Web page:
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Frugality vs. technology
Old 04-27-2017, 04:20 PM   #1
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Frugality vs. technology

For those of us who are fairly frugal by nature (and I suspect that might be the majority of us), have you given much thought to the idea that hanging on to older things as long as possible before “tossing & replacing” can actually run counter to the goal of getting maximum value for your money?

Take cars, for example. Looked at in a straightforward, simplistic way, holding onto a car for, say, 15 years does give you maximum transportation value for the dollars spent on the car. But if you consider that technology advanced substantially in those 15 years and you missed out on some major improvements in crash safety, engine/fuel efficiency, personal convenience features (e.g. Bluetooth, adaptive cruise control), then might you have been better off not waiting 15 years to upgrade? Maybe the best “value” proposition, all things considered, was upgrading to a new car after only 11 years, or 10?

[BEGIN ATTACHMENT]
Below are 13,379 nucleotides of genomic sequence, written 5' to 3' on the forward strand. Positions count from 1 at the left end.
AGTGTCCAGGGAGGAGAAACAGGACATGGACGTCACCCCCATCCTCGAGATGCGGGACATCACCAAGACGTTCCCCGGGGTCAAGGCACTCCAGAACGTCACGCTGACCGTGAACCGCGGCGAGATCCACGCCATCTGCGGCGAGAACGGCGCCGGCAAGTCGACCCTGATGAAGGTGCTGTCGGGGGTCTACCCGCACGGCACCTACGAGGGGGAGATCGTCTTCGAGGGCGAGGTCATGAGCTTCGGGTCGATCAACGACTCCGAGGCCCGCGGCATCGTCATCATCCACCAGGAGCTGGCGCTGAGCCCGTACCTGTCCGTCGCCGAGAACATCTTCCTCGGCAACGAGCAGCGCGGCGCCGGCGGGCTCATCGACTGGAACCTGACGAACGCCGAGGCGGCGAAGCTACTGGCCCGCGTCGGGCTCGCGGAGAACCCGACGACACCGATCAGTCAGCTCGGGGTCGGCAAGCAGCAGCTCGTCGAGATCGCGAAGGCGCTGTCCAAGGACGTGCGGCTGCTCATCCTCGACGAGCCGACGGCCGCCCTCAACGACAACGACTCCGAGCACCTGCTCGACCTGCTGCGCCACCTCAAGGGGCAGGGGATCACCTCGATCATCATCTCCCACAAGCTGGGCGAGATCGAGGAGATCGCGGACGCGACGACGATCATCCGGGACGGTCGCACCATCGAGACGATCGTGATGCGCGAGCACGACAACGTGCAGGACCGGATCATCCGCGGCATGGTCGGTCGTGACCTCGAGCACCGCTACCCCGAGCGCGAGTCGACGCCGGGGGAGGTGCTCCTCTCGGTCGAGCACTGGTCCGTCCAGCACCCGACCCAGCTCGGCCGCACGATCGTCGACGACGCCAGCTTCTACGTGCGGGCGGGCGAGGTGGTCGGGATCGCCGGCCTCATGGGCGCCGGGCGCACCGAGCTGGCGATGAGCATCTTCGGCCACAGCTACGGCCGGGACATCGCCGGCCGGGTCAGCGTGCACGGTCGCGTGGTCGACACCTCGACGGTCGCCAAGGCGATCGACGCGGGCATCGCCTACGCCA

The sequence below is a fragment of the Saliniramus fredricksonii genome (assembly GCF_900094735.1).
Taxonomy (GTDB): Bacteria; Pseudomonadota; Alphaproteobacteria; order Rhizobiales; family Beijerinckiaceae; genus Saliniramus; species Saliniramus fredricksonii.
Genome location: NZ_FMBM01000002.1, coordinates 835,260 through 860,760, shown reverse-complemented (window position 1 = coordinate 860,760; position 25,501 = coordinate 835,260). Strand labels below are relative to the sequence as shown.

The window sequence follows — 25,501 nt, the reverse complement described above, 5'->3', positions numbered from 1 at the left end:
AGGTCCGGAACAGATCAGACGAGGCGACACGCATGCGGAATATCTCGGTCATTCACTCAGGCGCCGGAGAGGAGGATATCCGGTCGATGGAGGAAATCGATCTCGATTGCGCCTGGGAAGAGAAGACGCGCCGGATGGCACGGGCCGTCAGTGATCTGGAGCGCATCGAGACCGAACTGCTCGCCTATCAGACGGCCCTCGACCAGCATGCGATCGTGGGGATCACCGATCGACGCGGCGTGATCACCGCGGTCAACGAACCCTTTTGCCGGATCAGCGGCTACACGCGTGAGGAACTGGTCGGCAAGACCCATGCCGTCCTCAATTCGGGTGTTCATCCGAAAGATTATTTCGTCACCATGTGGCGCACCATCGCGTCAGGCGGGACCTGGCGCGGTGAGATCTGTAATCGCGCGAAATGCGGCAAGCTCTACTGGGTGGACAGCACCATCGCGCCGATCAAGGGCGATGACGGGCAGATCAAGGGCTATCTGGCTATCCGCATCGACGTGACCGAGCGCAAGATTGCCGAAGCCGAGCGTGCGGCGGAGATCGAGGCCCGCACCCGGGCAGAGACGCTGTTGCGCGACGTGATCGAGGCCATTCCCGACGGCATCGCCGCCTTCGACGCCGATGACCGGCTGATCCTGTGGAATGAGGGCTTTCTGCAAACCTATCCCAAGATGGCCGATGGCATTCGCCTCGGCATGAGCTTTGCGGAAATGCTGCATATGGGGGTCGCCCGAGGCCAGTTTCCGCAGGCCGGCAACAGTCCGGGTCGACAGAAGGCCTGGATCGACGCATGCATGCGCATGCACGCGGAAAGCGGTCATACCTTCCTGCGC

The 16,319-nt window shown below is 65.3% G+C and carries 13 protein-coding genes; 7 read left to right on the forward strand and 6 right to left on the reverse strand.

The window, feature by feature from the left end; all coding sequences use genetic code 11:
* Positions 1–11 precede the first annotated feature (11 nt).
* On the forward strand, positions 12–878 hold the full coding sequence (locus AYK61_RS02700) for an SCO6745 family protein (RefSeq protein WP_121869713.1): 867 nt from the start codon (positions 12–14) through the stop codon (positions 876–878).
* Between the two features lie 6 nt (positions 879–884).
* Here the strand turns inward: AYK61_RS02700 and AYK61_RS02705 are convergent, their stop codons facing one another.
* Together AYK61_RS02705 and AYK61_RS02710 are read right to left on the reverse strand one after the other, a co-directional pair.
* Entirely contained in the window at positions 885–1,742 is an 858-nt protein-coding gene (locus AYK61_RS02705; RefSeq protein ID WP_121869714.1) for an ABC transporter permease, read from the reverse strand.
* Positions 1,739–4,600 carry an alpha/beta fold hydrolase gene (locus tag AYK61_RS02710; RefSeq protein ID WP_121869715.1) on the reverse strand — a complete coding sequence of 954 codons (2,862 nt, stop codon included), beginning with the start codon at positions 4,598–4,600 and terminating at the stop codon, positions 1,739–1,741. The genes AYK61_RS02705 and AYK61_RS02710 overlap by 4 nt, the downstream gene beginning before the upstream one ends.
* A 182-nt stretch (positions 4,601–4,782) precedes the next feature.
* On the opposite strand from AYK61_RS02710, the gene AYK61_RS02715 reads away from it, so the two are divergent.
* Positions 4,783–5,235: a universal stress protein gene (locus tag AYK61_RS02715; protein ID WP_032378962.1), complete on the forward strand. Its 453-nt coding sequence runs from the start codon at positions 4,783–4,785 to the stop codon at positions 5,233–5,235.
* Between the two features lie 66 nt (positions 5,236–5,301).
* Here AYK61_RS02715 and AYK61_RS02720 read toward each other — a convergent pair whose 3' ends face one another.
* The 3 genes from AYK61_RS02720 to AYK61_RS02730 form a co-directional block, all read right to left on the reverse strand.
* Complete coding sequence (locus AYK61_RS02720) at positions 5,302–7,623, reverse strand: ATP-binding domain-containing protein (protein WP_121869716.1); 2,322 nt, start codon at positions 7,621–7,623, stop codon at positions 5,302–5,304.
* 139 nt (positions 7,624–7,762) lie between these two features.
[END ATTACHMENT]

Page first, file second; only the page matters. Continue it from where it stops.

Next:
Another example could be mattresses. Is it really better to sleep on the same mattress for 12 years and wait until it’s lumpy and misshapen and not as pillowy soft and supportive before replacing it? Sure, keeping it for 12 years did make the most of those original dollars spent to purchase it, but what is the true value lost by foregoing the advancements in “mattress technology” that could have resulted in more restful, enjoyable, healthy sleep by purchasing a new mattress sooner?